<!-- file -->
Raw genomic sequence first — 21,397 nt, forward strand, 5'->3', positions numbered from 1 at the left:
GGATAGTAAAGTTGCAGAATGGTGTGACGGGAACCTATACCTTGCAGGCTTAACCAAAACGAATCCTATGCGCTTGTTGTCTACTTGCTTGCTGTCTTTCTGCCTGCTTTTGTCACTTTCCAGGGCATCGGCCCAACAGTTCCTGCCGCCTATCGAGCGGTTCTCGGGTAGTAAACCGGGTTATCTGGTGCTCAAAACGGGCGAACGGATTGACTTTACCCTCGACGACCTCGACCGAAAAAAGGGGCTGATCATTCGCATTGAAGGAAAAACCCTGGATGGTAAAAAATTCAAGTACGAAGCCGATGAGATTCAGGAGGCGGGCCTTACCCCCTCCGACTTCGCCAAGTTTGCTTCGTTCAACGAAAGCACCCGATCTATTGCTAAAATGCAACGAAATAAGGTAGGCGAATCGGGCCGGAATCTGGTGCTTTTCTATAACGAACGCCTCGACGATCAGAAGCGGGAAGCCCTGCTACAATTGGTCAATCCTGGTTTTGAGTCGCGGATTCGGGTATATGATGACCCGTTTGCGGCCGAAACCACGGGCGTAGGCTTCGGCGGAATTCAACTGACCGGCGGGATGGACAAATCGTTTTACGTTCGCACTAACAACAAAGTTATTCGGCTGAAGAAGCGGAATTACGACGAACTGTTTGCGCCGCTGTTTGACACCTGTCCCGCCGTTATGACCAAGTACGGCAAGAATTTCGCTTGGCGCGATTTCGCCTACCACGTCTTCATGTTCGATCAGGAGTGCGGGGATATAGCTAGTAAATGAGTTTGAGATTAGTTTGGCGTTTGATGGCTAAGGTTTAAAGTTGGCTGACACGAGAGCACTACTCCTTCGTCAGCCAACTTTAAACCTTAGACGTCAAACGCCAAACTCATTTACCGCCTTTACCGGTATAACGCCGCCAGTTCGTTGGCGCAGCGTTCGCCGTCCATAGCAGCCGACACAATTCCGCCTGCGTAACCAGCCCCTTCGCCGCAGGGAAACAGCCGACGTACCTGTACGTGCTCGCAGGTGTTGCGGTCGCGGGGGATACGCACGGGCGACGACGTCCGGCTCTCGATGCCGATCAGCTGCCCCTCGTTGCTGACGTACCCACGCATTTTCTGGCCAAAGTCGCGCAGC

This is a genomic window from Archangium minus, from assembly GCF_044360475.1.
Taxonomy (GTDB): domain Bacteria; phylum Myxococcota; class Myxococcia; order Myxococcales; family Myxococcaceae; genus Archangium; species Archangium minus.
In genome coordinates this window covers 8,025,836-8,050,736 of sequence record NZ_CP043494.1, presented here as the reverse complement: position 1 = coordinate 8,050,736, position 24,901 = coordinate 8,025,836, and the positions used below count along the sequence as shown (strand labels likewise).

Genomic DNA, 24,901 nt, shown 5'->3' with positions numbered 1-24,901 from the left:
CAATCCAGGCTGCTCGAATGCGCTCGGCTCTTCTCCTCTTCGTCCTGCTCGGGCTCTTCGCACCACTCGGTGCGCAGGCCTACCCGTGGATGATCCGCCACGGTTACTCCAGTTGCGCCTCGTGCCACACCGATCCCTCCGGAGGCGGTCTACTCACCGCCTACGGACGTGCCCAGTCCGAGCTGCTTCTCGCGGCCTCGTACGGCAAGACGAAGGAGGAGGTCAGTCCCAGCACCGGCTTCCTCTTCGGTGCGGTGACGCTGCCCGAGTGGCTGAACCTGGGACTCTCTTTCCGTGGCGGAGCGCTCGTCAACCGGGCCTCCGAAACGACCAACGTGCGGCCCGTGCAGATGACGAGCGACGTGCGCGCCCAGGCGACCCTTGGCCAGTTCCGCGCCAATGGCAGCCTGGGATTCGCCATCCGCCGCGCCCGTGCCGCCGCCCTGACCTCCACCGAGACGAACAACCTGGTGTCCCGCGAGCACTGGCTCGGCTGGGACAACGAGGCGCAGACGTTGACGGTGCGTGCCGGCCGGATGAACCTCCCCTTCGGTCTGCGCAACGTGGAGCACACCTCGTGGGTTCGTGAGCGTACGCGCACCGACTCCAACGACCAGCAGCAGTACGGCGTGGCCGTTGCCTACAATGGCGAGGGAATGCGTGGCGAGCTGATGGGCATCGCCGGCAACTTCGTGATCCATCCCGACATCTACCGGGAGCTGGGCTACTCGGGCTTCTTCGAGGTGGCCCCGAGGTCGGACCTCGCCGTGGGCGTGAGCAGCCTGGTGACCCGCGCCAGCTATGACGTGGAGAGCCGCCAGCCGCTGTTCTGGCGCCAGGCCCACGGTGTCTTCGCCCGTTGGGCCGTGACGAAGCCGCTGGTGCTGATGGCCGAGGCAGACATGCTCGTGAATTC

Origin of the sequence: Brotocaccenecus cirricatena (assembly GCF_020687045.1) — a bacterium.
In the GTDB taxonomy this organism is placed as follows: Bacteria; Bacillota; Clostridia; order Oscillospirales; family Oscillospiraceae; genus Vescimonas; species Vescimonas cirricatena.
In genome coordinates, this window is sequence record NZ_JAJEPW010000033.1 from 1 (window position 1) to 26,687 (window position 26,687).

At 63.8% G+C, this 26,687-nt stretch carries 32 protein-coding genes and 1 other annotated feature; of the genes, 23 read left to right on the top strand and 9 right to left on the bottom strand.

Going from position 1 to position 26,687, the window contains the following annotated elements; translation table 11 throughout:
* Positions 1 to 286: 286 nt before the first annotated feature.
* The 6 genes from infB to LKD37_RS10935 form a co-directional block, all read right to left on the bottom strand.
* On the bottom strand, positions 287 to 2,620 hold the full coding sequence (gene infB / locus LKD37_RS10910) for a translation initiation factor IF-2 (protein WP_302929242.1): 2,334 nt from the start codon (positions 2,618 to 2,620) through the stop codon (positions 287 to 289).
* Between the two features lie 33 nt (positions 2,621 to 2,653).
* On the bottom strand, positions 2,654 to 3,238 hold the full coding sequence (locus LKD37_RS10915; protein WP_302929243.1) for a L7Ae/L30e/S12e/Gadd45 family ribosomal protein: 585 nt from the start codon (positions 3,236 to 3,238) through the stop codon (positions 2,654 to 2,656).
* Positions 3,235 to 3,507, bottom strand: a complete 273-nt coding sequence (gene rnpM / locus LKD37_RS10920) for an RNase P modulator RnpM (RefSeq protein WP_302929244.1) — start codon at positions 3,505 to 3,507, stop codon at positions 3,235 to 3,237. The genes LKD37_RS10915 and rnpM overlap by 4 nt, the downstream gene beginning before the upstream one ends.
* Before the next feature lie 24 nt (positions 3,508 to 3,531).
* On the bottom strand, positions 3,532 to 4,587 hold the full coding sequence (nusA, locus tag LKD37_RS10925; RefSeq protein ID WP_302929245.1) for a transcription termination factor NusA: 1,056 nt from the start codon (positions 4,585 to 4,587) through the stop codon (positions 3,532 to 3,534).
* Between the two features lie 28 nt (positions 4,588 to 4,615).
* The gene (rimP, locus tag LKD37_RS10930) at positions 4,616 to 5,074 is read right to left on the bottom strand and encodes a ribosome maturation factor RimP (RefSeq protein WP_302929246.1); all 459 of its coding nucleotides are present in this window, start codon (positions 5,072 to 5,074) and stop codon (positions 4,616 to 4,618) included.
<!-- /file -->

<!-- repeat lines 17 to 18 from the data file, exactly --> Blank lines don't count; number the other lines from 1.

* On the bottom strand, positions 2,654 to 3,238 hold the full coding sequence (locus LKD37_RS10915; protein WP_302929243.1) for a L7Ae/L30e/S12e/Gadd45 family ribosomal protein: 585 nt from the start codon (positions 3,236 to 3,238) through the stop codon (positions 2,654 to 2,656).
* Positions 3,235 to 3,507, bottom strand: a complete 273-nt coding sequence (gene rnpM / locus LKD37_RS10920) for an RNase P modulator RnpM (RefSeq protein WP_302929244.1) — start codon at positions 3,505 to 3,507, stop codon at positions 3,235 to 3,237. The genes LKD37_RS10915 and rnpM overlap by 4 nt, the downstream gene beginning before the upstream one ends.